Umeme posts high 2013 pretax profits

Saturday March 29 2014

By BERNARD BUSUULWA Special Correspondent

Power distributor Umeme’s profit before tax rose by 89 per cent to Ush115 billion ($44.6 million) at the end of December 2013.

The positive results were mainly driven by the roll-out of prepaid meters and lower financing costs.

The company recorded Ush61 billion ($23.7 million) during the same period in 2012.

The power distributor’s total revenues increased from Ush866 billion ($336 million) at the end of December 2012, to Ush966 billion ($375 million) by December 2013: Total assets rose by 18 per cent to Ush889 billion ($345 million) during the same period, according to its full year results for 2013 that were released on March 24, 2014.

Though energy losses fell from 26 per cent in 2012 to 24.3 per cent at the end of last year, they remained one per cent above the 23 per cent target set by the company in early 2013.

The company declared a full year dividend of Ush16.8 ($0.007) per share for 2013, up from Ush15 ($0.006) for 2012.

Growth in revenues was accelerated by the installation of additional prepaid meters in many areas within and outside Kampala.

Backed by a “pay as you go” model that requires users to pay for power supply  before consumption, the prepaid meters pushed Umeme’s revenue collection rate from 94 per cent in 2012, to 100 per cent last year, a record level in the firm’s collection history.

The number of prepaid electricity consumers grew to 52,000 in 2013, out of a domestic consumer base estimated at 550,000, according to Umeme data.

“Around 3 per cent of sales were driven by prepaid metering and consumers in this segment accounted for 10 per cent of all domestic users.  Umeme requires $100 million to implement full roll-out of the prepaid metering programme.

“Additional capital expenditure will help us bring down energy losses to 20 per cent this year, and 15 per cent next year,” said Celestino Babungi, Umeme’s chief financial officer.

The company’s consumer base grew to 574,000 in 2013. Some 100,000 new consumers will be migrated to the prepaid platform this year, and the remaining users will be absorbed onto the platform by the end of 2018, Umeme said. 

However, customers have claimed that Umeme inflated outstanding bills carried over from the postpaid system. But the company has dismissed the complaints as “habitual reluctance” of users to acknowledge their utility expenses.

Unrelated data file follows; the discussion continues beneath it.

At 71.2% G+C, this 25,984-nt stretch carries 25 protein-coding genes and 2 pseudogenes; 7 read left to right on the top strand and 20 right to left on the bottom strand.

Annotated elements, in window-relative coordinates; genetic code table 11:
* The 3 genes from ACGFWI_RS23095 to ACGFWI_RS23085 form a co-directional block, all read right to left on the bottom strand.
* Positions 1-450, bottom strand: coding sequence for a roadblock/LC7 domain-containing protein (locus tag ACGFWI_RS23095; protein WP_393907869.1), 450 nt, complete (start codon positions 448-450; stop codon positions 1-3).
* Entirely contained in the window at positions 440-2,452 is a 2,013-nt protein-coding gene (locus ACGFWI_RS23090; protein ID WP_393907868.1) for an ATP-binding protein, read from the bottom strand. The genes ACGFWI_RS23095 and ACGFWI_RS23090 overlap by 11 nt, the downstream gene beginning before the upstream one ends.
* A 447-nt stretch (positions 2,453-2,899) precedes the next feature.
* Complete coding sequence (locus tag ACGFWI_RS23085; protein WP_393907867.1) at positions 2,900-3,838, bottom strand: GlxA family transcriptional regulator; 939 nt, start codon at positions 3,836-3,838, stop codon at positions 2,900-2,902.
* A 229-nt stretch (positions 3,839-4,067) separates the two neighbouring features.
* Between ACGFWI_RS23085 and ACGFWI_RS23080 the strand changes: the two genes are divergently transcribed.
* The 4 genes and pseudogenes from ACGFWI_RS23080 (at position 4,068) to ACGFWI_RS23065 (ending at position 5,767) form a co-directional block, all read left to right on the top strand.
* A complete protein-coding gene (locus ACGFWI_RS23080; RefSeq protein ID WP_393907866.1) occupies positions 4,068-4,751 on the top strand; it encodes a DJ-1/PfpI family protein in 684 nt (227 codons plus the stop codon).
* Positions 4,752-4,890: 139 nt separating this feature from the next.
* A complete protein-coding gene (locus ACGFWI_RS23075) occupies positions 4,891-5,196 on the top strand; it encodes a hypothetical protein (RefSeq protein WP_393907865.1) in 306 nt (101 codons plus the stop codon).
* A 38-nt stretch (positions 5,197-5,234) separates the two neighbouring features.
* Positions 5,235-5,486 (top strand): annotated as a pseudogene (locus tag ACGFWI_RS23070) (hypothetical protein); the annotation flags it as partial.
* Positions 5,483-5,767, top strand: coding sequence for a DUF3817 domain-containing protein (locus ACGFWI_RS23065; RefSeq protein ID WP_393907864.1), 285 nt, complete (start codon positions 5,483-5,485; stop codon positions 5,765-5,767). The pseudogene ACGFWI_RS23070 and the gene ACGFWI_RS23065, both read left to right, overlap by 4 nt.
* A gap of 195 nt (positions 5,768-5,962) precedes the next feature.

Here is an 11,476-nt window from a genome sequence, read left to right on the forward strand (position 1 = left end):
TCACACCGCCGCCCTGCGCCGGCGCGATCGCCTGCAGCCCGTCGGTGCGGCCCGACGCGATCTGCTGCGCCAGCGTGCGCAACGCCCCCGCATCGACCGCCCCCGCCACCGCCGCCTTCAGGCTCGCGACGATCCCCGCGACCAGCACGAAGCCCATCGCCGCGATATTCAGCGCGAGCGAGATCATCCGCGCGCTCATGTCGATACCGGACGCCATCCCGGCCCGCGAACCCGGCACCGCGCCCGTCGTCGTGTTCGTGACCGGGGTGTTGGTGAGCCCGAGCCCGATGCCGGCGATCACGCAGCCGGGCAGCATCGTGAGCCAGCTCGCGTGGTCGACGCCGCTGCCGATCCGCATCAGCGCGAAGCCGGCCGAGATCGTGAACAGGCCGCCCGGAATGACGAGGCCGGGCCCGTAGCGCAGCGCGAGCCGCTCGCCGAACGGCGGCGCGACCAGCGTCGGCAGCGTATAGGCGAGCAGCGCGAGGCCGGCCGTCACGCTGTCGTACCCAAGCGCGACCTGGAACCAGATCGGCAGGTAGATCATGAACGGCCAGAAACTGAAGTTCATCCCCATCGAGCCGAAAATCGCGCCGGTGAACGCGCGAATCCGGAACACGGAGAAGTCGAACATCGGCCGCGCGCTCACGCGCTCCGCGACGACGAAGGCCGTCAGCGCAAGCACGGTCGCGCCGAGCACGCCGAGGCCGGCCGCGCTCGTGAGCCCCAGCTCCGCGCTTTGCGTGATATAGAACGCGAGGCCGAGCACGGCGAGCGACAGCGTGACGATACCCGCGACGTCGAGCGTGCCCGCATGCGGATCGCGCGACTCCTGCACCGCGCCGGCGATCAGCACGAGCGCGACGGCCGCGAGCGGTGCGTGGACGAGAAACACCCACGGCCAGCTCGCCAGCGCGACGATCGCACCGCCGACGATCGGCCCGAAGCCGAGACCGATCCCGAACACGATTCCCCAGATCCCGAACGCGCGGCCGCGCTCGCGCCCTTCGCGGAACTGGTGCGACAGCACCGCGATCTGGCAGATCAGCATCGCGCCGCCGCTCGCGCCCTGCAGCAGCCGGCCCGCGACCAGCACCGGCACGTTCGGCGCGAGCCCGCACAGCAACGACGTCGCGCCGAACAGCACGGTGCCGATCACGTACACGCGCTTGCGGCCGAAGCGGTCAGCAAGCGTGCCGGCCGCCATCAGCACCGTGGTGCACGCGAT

A drop in financing costs also propelled Umeme’s incomes in 2013. Financing expenses dropped by 72 per cent to Ush72 billion ($ 28 million) at the end of December 2013, a direct consequence of paying off old loans valued at $40 million with proceeds from the initial public offering.  The loans were owed to the International Finance Corporation (IFC).

But the impact of the recent $190 million syndicated loan obtained from the IFC, Stanbic Bank Group and Standard Chartered Bank on financing costs in the near future remains unclear, in spite of huge expansion pressures faced by Umeme.

Umeme’s share price closed at Ush365 ($0.14) per share on the day the results were announced, with modest trading activity valued at Ush4.5 million ($1,747) on the counter.

Market watchers attributed this lukewarm reaction to a “wait-and-see” attitude among investors who are keenly awaiting the outcome of Umeme’s appeal to the  Electricity Dispute Tribunal over amendments to its supply licence, a contentious issue that has put revenues of Ush37.8 billion ($14.7 million) at stake.

“Many investors have been on the lookout for the outcome of Umeme’s appeal over recoverable costs and the full impact of its 2013 performance. Supported by such a brilliant performance, Umeme shares are likely to experience sharper demand in coming days, but some investors who bought the stock at Ush275-350 ($0.1-0.14) may hold out for a bigger rise in the share price, closer to Ush420 ($0.16),” said Paul Bwiso, general manager at Dyer and Blair Uganda Ltd.

But some retail investors are still unhappy with Umeme’s dividend policy.

“Umeme is still faced with high borrowing needs because of low electricity coverage in Uganda. Declaring a high dividend could be detrimental to the company in the long term as it seeks to repay heavy loans,” said Andrew Muhimbise, an investor at the Uganda Securities Exchange.